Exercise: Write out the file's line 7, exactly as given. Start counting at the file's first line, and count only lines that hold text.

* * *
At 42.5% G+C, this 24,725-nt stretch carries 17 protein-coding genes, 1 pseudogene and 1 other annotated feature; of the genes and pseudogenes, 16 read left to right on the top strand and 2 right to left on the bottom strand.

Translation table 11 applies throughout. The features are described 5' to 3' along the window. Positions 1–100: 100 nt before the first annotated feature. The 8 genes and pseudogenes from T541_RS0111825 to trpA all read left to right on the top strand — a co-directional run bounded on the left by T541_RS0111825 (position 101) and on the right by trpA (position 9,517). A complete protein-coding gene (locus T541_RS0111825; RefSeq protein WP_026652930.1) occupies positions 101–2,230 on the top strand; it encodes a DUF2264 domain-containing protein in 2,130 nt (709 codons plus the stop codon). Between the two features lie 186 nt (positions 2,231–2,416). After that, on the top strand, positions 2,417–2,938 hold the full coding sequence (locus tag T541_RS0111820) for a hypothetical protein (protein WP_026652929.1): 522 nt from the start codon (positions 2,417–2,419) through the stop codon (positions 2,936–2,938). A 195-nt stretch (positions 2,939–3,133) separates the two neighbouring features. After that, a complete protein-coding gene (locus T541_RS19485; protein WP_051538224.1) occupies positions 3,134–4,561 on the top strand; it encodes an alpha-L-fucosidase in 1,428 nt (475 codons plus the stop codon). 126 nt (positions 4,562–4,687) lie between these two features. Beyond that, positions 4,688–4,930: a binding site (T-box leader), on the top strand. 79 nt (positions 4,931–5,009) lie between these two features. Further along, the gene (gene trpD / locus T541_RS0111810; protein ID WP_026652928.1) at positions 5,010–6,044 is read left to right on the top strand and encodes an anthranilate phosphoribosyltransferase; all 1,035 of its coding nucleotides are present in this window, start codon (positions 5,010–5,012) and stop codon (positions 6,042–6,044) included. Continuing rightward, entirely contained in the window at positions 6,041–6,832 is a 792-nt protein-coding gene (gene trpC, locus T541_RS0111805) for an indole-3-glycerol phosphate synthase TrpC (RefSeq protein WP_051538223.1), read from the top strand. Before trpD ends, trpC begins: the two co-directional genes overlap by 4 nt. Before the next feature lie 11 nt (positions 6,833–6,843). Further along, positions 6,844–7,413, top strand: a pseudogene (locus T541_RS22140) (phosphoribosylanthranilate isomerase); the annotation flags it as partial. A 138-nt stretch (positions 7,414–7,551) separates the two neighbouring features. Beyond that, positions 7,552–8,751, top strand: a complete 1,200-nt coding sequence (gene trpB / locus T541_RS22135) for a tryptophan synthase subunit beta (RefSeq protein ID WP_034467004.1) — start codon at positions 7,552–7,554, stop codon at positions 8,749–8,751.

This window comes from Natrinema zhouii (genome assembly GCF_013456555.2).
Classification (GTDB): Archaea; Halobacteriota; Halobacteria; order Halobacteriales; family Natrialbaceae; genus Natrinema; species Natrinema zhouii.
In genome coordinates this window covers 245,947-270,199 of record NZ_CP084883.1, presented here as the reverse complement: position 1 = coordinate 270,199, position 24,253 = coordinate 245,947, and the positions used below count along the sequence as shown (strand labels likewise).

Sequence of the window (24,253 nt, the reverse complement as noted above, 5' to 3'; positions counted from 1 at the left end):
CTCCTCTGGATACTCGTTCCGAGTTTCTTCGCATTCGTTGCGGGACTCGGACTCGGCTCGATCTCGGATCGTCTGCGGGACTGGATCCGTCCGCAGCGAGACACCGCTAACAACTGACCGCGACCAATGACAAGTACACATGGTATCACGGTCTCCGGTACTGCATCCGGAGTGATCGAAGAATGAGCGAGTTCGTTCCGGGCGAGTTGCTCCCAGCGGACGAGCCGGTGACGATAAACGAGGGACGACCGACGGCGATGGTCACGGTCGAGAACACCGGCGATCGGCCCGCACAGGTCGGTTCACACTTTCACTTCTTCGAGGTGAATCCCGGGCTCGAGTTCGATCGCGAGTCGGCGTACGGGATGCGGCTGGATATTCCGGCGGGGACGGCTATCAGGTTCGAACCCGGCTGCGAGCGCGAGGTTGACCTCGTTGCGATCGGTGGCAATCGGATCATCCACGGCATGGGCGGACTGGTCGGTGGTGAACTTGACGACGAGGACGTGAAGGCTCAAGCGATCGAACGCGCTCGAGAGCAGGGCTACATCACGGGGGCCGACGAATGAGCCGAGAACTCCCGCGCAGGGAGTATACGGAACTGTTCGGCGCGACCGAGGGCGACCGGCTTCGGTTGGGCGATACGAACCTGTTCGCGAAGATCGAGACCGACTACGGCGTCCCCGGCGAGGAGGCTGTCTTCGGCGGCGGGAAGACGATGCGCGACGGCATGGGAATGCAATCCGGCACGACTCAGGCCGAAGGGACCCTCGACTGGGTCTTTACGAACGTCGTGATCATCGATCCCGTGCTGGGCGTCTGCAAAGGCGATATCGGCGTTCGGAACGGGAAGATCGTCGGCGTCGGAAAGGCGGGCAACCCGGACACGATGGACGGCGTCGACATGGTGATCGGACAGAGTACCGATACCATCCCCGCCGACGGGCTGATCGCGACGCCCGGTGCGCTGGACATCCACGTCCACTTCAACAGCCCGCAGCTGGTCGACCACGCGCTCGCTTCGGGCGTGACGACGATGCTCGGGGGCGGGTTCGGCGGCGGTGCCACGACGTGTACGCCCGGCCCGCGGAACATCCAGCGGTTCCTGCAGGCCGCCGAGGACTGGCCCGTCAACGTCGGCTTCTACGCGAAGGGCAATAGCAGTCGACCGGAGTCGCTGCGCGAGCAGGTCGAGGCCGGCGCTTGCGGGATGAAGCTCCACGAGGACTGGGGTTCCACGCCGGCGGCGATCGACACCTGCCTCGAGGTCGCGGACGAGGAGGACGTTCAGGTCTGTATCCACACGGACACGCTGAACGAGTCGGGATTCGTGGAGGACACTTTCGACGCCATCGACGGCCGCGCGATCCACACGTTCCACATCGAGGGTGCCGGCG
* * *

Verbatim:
CTCCTCTGGATACTCGTTCCGAGTTTCTTCGCATTCGTTGCGGGACTCGGACTCGGCTCGATCTCGGATCGTCTGCGGGACTGGATCCGTCCGCAGCGAGACACCGCTAACAACTGACCGCGACCAATGACAAGTACACATGGTATCACGGTCTCCGGTACTGCATCCGGAGTGATCGAAGAATGAGCGAGTTCGTTCCGGGCGAGTTGCTCCCAGCGGACGAGCCGGTGACGATAAACGAGGGACGACCGACGGCGATGGTCACGGTCGAGAACACCGGCGATCGGCCCGCACAGGTCGGTTCACACTTTCACTTCTTCGAGGTGAATCCCGGGCTCGAGTTCGATCGCGAGTCGGCGTACGGGATGCGGCTGGATATTCCGGCGGGGACGGCTATCAGGTTCGAACCCGGCTGCGAGCGCGAGGTTGACCTCGTTGCGATCGGTGGCAATCGGATCATCCACGGCATGGGCGGACTGGTCGGTGGTGAACTTGACGACGAGGACGTGAAGGCTCAAGCGATCGAACGCGCTCGAGAGCAGGGCTACATCACGGGGGCCGACGAATGAGCCGAGAACTCCCGCGCAGGGAGTATACGGAACTGTTCGGCGCGACCGAGGGCGACCGGCTTCGGTTGGGCGATACGAACCTGTTCGCGAAGATCGAGACCGACTACGGCGTCCCCGGCGAGGAGGCTGTCTTCGGCGGCGGGAAGACGATGCGCGACGGCATGGGAATGCAATCCGGCACGACTCAGGCCGAAGGGACCCTCGACTGGGTCTTTACGAACGTCGTGATCATCGATCCCGTGCTGGGCGTCTGCAAAGGCGATATCGGCGTTCGGAACGGGAAGATCGTCGGCGTCGGAAAGGCGGGCAACCCGGACACGATGGACGGCGTCGACATGGTGATCGGACAGAGTACCGATACCATCCCCGCCGACGGGCTGATCGCGACGCCCGGTGCGCTGGACATCCACGTCCACTTCAACAGCCCGCAGCTGGTCGACCACGCGCTCGCTTCGGGCGTGACGACGATGCTCGGGGGCGGGTTCGGCGGCGGTGCCACGACGTGTACGCCCGGCCCGCGGAACATCCAGCGGTTCCTGCAGGCCGCCGAGGACTGGCCCGTCAACGTCGGCTTCTACGCGAAGGGCAATAGCAGTCGACCGGAGTCGCTGCGCGAGCAGGTCGAGGCCGGCGCTTGCGGGATGAAGCTCCACGAGGACTGGGGTTCCACGCCGGCGGCGATCGACACCTGCCTCGAGGTCGCGGACGAGGAGGACGTTCAGGTCTGTATCCACACGGACACGCTGAACGAGTCGGGATTCGTGGAGGACACTTTCGACGCCATCGACGGCCGCGCGATCCACACGTTCCACATCGAGGGTGCCGGCG